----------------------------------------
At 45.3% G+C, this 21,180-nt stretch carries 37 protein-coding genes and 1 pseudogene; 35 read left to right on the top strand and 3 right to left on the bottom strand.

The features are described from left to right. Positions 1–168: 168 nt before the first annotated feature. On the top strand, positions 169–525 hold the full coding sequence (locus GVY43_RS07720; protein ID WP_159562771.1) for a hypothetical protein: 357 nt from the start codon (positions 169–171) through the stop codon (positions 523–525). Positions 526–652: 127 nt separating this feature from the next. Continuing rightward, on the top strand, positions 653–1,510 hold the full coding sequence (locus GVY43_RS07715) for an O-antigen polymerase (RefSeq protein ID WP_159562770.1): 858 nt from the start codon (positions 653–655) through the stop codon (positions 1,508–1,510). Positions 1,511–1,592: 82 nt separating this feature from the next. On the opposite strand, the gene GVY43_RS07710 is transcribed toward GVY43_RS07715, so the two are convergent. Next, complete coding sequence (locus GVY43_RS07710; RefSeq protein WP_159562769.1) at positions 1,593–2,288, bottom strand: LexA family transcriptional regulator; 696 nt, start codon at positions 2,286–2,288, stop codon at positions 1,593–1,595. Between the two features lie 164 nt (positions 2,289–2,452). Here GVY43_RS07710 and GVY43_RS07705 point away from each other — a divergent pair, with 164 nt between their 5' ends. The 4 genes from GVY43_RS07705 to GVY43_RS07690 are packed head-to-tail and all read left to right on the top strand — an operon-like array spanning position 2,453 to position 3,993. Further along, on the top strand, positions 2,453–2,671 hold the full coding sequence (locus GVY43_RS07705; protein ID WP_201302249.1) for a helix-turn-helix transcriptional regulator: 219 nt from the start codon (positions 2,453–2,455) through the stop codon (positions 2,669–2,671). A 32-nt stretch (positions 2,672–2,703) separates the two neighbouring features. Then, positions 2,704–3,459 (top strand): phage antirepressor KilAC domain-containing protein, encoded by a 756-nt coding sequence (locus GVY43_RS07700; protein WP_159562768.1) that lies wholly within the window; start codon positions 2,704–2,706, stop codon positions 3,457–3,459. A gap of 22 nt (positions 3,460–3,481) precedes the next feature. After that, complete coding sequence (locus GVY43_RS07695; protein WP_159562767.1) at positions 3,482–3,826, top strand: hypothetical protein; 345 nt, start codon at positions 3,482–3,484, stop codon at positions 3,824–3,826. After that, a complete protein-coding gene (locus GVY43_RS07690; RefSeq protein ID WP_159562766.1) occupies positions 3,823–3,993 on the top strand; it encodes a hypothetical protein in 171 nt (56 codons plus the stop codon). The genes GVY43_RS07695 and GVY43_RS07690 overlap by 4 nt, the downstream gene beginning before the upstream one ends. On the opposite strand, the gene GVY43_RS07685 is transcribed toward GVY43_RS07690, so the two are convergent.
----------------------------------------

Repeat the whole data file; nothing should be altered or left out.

At 45.3% G+C, this 21,180-nt stretch carries 37 protein-coding genes and 1 pseudogene; 35 read left to right on the top strand and 3 right to left on the bottom strand.

The features are described from left to right. Positions 1–168: 168 nt before the first annotated feature. On the top strand, positions 169–525 hold the full coding sequence (locus GVY43_RS07720; protein ID WP_159562771.1) for a hypothetical protein: 357 nt from the start codon (positions 169–171) through the stop codon (positions 523–525). Positions 526–652: 127 nt separating this feature from the next. Continuing rightward, on the top strand, positions 653–1,510 hold the full coding sequence (locus GVY43_RS07715) for an O-antigen polymerase (RefSeq protein ID WP_159562770.1): 858 nt from the start codon (positions 653–655) through the stop codon (positions 1,508–1,510). Positions 1,511–1,592: 82 nt separating this feature from the next. On the opposite strand, the gene GVY43_RS07710 is transcribed toward GVY43_RS07715, so the two are convergent. Next, complete coding sequence (locus GVY43_RS07710; RefSeq protein WP_159562769.1) at positions 1,593–2,288, bottom strand: LexA family transcriptional regulator; 696 nt, start codon at positions 2,286–2,288, stop codon at positions 1,593–1,595. Between the two features lie 164 nt (positions 2,289–2,452). Here GVY43_RS07710 and GVY43_RS07705 point away from each other — a divergent pair, with 164 nt between their 5' ends. The 4 genes from GVY43_RS07705 to GVY43_RS07690 are packed head-to-tail and all read left to right on the top strand — an operon-like array spanning position 2,453 to position 3,993. Further along, on the top strand, positions 2,453–2,671 hold the full coding sequence (locus GVY43_RS07705; protein ID WP_201302249.1) for a helix-turn-helix transcriptional regulator: 219 nt from the start codon (positions 2,453–2,455) through the stop codon (positions 2,669–2,671). A 32-nt stretch (positions 2,672–2,703) separates the two neighbouring features. Then, positions 2,704–3,459 (top strand): phage antirepressor KilAC domain-containing protein, encoded by a 756-nt coding sequence (locus GVY43_RS07700; protein WP_159562768.1) that lies wholly within the window; start codon positions 2,704–2,706, stop codon positions 3,457–3,459. A gap of 22 nt (positions 3,460–3,481) precedes the next feature. After that, complete coding sequence (locus GVY43_RS07695; protein WP_159562767.1) at positions 3,482–3,826, top strand: hypothetical protein; 345 nt, start codon at positions 3,482–3,484, stop codon at positions 3,824–3,826. After that, a complete protein-coding gene (locus GVY43_RS07690; RefSeq protein ID WP_159562766.1) occupies positions 3,823–3,993 on the top strand; it encodes a hypothetical protein in 171 nt (56 codons plus the stop codon). The genes GVY43_RS07695 and GVY43_RS07690 overlap by 4 nt, the downstream gene beginning before the upstream one ends. On the opposite strand, the gene GVY43_RS07685 is transcribed toward GVY43_RS07690, so the two are convergent.